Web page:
An increase in child abuse, mostly in infants, is linked with the recent recession in new research that raises fresh concerns about the impact of the nation's economic woes. The results are in a study of 422 abused children from mostly lower-income families, known to face greater risks for being abused, and the research involved just 74 counties in four states. However, the results confirm anecdotal reports from many pediatricians who've seen increasing numbers of shaken baby cases and other forms of brain-injuring abuse.
Anthony Fabio, PhD, assistant professor, University of Pittsburgh Graduate School of Public Health Department of Epidemiology, is the senior author of the study, which was released online Monday, September 19, in Pediatrics, the official journal of the American Academy of Pediatrics.
Researchers decided to study this type of injury, known as abusive head trauma, after noticing an increase in hospital cases from late 2007 through June 2009. One hospital averaged 30 cases per year during those recession years versus 17 yearly before 2007.
Though this abuse is still uncommon, the number of cases in the counties studied increased sharply, rising from about 9 cases per 100,000 children in pre-recession years, to almost 15 per 100,000 kids during the recession - a 65 percent increase.
By contrast, juvenile diabetes—a better-known condition—affects about 19 per 100,000 children younger than age 10.
Children studied were younger than 5, and most were infants. Most suffered brain damage and 69 died, though the death rate didn't rise during the recession.
Unemployment rates in the 74 counties rose during the five-year study. The proportion of children on Medicaid in those counties also increased from 77 percent before the recession to 83 percent. However, insurance and family employment information were not reported for the abused children in the study. Combine the stress of raising a young child with wage cuts or lost jobs and you get a toxic brew in terms of thinking about possible physical violence.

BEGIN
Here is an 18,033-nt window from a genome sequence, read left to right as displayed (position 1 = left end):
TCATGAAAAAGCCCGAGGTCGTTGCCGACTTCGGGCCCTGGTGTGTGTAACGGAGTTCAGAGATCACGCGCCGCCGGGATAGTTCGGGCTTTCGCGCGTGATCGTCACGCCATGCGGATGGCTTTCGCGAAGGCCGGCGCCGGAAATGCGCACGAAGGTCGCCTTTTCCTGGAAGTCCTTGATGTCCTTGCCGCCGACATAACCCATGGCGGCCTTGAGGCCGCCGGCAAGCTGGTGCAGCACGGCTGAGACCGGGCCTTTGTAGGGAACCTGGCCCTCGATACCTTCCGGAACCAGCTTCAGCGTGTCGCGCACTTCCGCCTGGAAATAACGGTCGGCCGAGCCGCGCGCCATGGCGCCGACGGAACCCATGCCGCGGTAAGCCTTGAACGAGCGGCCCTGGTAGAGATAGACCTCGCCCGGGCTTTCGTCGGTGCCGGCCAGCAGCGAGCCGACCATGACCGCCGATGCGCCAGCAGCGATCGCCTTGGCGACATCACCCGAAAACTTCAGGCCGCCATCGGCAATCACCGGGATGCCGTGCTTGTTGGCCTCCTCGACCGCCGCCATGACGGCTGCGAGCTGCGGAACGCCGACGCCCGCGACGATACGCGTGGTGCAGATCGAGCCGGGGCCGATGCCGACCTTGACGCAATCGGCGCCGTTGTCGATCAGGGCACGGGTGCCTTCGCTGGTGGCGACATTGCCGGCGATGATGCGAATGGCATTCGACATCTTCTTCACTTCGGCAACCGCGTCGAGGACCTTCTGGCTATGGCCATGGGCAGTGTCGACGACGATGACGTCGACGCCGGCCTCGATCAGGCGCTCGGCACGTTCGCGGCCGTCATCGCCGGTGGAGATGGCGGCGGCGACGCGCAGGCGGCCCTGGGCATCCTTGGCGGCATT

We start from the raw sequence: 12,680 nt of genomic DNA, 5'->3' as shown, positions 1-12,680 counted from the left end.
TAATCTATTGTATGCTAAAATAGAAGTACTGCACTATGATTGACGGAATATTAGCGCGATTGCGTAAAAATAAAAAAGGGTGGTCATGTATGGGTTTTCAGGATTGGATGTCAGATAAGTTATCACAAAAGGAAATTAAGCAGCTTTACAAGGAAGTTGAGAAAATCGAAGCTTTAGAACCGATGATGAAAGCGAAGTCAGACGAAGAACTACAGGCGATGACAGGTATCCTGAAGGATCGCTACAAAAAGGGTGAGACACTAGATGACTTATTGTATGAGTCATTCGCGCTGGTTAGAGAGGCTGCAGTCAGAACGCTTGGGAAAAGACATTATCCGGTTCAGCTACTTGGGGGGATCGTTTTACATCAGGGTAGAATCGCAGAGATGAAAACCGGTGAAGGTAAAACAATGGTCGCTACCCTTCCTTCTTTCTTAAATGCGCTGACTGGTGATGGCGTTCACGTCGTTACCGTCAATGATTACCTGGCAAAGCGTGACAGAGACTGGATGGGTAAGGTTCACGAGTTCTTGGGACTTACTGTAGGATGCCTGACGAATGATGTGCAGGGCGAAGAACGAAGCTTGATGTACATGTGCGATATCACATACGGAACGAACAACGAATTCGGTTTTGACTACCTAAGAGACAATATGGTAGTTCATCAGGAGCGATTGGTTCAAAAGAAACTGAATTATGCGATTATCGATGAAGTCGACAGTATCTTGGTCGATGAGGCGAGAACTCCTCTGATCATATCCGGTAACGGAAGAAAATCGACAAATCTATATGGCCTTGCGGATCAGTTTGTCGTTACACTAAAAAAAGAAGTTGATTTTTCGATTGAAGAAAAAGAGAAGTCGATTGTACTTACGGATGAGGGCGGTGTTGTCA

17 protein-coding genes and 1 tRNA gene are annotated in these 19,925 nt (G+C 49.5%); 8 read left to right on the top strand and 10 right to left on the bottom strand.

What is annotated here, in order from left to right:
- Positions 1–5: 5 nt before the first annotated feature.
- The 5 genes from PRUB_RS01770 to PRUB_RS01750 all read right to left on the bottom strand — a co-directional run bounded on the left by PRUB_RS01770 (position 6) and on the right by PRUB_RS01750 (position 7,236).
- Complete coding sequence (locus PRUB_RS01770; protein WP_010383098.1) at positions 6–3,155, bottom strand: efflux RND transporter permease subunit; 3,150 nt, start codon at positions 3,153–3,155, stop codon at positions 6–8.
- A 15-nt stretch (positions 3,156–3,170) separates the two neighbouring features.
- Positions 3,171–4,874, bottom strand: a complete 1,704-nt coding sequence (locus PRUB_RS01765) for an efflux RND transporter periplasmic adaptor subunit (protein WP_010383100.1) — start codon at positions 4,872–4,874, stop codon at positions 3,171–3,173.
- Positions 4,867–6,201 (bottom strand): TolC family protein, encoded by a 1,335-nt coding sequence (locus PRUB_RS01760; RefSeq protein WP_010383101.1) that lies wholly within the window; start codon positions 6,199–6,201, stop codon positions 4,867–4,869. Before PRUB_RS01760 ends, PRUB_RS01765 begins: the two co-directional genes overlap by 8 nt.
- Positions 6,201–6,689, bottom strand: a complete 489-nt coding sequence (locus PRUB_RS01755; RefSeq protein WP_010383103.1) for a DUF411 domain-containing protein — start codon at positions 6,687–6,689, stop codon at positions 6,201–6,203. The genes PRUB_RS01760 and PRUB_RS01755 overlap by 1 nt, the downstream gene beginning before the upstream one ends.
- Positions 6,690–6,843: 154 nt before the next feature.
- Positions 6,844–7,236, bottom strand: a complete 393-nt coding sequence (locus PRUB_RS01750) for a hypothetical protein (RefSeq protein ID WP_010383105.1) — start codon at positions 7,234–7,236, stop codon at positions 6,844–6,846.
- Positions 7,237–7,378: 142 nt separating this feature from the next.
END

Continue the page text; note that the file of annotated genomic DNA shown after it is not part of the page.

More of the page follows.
Along with U.S. Census data released last week indicating that a record 46 million Americans are poor, the study shows that as poverty goes up and economic stagnation continues, there are really human costs involved.
The counties studied included Pittsburgh and western Pennsylvania; central and southern Ohio; and a handful of counties in northern Kentucky and in the Seattle area. The researchers examined medical records and national labor statistics for 2004 through November 2007 and compared them with data from the recession.
Of the 422 children diagnosed with abusive head trauma during the study, roughly 65 cases occurred each year before the recession, versus about 108 yearly during the recession.
Federal government data suggest that the recession did not affect child abuse rates. But the study authors said those numbers are based on reports from child protective services, not medical diagnoses, and did not address brain injuries specifically.
The research doesn't prove that the recession caused the abuse. Studying different regions and children from more middle-class families would help clarify if the recession really played a role. Most children studied were publicly insured even before the recession, suggesting that their families were already struggling financially. Still, the recession affected many lower-income families, and the study highlights a very important issue.
It is suggested that pediatricians could help with prevention by asking families about difficulties paying for food or shelter and referring those in need to social service agencies. Sometimes just asking parents about stresses in their lives and acknowledging their struggles can help.
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